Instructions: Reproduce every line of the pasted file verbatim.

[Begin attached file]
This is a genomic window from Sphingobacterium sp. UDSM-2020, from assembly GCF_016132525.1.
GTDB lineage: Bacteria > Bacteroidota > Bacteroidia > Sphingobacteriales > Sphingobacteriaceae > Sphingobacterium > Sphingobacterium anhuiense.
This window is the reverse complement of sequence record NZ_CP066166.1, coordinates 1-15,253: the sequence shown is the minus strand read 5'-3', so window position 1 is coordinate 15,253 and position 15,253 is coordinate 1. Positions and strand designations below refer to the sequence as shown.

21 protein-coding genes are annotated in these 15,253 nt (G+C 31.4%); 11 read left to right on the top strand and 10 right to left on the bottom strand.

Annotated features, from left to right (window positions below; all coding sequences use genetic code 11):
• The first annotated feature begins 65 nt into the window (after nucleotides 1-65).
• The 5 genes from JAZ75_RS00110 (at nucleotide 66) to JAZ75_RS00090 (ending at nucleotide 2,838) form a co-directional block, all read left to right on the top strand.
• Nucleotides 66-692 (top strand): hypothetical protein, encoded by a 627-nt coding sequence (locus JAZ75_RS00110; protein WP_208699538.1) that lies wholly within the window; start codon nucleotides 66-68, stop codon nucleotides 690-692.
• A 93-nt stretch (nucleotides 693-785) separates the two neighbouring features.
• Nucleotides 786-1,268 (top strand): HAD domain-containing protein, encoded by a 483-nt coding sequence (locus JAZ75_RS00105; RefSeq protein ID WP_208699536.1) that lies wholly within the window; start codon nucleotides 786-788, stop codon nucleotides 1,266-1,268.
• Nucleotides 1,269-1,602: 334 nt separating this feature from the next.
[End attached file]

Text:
This is a genomic window from Sphingobacterium sp. UDSM-2020, from assembly GCF_016132525.1.
GTDB lineage: Bacteria > Bacteroidota > Bacteroidia > Sphingobacteriales > Sphingobacteriaceae > Sphingobacterium > Sphingobacterium anhuiense.
This window is the reverse complement of sequence record NZ_CP066166.1, coordinates 1-15,253: the sequence shown is the minus strand read 5'-3', so window position 1 is coordinate 15,253 and position 15,253 is coordinate 1. Positions and strand designations below refer to the sequence as shown.

21 protein-coding genes are annotated in these 15,253 nt (G+C 31.4%); 11 read left to right on the top strand and 10 right to left on the bottom strand.

Annotated features, from left to right (window positions below; all coding sequences use genetic code 11):
• The first annotated feature begins 65 nt into the window (after nucleotides 1-65).
• The 5 genes from JAZ75_RS00110 (at nucleotide 66) to JAZ75_RS00090 (ending at nucleotide 2,838) form a co-directional block, all read left to right on the top strand.
• Nucleotides 66-692 (top strand): hypothetical protein, encoded by a 627-nt coding sequence (locus JAZ75_RS00110; protein WP_208699538.1) that lies wholly within the window; start codon nucleotides 66-68, stop codon nucleotides 690-692.
• A 93-nt stretch (nucleotides 693-785) separates the two neighbouring features.
• Nucleotides 786-1,268 (top strand): HAD domain-containing protein, encoded by a 483-nt coding sequence (locus JAZ75_RS00105; RefSeq protein ID WP_208699536.1) that lies wholly within the window; start codon nucleotides 786-788, stop codon nucleotides 1,266-1,268.
• Nucleotides 1,269-1,602: 334 nt separating this feature from the next.